“Country roads, take me home” isn’t just the popular lyrics to John Denver’s hit song anymore. As more residents of big cities across America grow tired of the rat race, country living is becoming quite desirable. With the modern day ability to work from home, people are seeking their own little slice of heaven in the country, where they can pursue a self-sustaining lifestyle, raise their families and maybe even live off the land.
Many informative LANDTHINK articles have been written that address common situations land buyers encounter when purchasing farmland, timberland, or other large acreage tracts for investment, hunting and recreation. This article, however, is geared toward land buyers that are on a quest to locate and purchase a smaller parcel of land on which to build their future dream home. Aside from the usual considerations, such as knowing your price range, choosing a buyer’s agent, potential resale value, and due diligence, the evaluation process for land you intend to build on comes with a different set of considerations than other types of land purchases. In this article, I’ll cover some of the not-so-obvious as well as emotional aspects involved in purchasing land that buyers should keep in mind when beginning their search for a dream piece of property for their future home, be it a primary residence or a second home.
If you’re just beginning your search for a homesite on Internet land listing sites such as LOTFLIP, which is devoted to land under 20 acres, or if you’ve wisely secured the services of an experienced land agent, keep these tips in mind when looking for a future building site.
Never purchase sight unseen. Buying land to build on is an emotional decision. Being a REALTOR® and land agent since 2005, I’ve been involved in numerous real estate transactions where buyers purchased a future homesite without ever stepping foot on the land. Walk each parcel, pin to pin, and involve all members of the family. Reconsider purchasing without the presence of a spouse, partner, or other decision maker. Buying land is one of the biggest decisions you’ll make in a lifetime, it should never be purchased on impulse.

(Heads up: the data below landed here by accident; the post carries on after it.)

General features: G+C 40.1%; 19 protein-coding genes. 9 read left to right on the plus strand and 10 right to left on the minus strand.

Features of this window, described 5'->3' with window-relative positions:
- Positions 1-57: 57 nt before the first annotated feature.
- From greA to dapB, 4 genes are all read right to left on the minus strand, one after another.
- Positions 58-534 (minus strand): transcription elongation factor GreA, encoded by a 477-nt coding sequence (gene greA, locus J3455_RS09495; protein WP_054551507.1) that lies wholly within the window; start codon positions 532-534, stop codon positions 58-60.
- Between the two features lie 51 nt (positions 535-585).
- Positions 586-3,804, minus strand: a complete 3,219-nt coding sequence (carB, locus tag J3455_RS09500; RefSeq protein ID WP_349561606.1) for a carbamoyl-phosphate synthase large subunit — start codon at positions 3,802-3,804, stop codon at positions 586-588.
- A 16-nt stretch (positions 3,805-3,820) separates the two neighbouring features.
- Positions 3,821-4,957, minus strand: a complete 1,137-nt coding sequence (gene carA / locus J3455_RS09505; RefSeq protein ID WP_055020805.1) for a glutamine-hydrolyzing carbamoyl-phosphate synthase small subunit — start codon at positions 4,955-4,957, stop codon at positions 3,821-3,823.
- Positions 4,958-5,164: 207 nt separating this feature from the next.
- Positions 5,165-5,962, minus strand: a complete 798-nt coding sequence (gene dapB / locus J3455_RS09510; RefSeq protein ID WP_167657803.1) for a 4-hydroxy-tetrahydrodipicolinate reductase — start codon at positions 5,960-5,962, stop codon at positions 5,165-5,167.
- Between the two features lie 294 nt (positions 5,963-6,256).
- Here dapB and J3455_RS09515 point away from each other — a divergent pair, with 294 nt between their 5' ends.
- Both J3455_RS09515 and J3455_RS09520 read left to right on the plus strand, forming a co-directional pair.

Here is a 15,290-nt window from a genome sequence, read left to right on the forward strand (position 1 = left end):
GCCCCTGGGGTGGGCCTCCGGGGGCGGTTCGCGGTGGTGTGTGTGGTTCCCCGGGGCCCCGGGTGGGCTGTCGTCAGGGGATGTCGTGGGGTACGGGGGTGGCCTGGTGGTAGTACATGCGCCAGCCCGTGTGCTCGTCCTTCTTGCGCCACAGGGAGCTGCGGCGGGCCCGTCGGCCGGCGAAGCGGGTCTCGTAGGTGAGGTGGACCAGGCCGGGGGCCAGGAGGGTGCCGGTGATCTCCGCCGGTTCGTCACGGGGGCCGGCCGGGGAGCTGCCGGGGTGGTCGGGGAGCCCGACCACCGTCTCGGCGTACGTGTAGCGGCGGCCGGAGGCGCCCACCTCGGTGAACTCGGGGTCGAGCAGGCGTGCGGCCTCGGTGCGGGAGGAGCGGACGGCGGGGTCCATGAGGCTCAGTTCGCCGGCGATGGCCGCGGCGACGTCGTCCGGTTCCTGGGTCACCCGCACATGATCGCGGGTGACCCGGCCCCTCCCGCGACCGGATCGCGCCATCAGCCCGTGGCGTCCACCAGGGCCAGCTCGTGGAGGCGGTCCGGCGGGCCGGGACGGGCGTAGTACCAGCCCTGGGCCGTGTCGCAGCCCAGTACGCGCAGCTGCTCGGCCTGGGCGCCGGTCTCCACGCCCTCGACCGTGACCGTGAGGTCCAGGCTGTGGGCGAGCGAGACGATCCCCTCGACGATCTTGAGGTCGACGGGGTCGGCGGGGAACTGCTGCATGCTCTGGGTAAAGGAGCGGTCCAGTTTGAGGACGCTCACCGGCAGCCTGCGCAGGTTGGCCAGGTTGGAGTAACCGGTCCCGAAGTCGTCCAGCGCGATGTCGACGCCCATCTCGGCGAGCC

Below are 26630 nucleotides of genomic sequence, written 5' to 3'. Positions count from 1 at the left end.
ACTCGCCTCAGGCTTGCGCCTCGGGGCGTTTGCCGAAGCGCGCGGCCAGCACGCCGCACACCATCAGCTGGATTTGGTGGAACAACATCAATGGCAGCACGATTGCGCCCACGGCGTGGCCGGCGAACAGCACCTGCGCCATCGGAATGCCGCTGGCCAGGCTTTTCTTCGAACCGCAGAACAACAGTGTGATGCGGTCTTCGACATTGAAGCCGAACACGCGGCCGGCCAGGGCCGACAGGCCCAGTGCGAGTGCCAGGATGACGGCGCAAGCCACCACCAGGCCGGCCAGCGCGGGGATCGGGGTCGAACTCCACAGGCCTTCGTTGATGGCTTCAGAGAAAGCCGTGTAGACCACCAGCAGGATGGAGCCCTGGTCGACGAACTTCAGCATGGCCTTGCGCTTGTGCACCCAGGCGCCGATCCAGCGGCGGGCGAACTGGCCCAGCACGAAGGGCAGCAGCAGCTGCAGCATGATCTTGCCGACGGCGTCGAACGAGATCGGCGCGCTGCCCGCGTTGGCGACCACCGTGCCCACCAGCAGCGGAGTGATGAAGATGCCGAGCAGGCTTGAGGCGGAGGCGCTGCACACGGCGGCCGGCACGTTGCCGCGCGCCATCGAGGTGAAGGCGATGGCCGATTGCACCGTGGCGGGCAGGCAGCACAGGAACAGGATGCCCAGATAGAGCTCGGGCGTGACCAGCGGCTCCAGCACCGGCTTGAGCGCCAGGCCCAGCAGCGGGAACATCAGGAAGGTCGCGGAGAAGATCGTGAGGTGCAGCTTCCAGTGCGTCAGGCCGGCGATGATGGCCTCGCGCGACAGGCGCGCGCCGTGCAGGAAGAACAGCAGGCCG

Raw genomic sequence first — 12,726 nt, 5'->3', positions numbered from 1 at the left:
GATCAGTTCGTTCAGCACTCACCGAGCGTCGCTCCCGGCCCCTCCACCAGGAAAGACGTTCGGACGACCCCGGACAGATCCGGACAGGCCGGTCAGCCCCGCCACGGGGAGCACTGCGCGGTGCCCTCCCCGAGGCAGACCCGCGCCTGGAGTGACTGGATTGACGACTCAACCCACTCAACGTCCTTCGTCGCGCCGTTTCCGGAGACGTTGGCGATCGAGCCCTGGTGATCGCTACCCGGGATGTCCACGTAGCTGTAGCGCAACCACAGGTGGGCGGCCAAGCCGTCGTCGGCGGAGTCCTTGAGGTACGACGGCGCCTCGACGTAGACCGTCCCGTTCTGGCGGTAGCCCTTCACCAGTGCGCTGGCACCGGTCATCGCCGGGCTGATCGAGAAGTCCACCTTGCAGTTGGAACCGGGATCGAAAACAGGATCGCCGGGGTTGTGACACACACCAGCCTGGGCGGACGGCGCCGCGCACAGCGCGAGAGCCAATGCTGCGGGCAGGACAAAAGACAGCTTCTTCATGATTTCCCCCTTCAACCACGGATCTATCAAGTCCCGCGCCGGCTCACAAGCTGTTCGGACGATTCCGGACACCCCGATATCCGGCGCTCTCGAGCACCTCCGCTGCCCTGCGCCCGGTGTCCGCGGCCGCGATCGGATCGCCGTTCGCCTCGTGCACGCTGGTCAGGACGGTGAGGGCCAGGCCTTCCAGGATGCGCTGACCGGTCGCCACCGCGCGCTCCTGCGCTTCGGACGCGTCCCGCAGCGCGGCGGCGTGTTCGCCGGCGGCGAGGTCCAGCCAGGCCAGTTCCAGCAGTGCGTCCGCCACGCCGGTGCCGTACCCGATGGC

Location, Location, Location. We’ve all heard it, but where you decide to build your home will greatly influence the life of you and your family. Ask yourself the following questions:
- How far are you willing to commute to work? If you’re not retired, and don’t have the luxury of working from home, take into consideration how much of your day will be spent on the road. With ever-rising gas prices, the cost of commuting could take its toll on your wallet.
- What do you like to do for fun? This is a question I always ask my clients who are unfamiliar with the area in which they are inquiring about purchasing a homesite. Make sure the area you choose will offer you the opportunity to participate in the types of recreational activities that you and the family enjoy.
- Does the area accommodate any specialized needs or services you or a family member requires? As a REALTOR® who got started in the real estate business selling homesites for major developers, I’ve seen this factor be the deal-breaker on more than one occasion. Medical, educational and other special needs must be addressed; otherwise building in the location, even if everything else about it is perfect, would be completely impractical.
- What is the proximity to family and friends? Life is filled with inevitable and momentous events- births, graduations, weddings- factor in the distance you’re putting between you and the most important people in your life.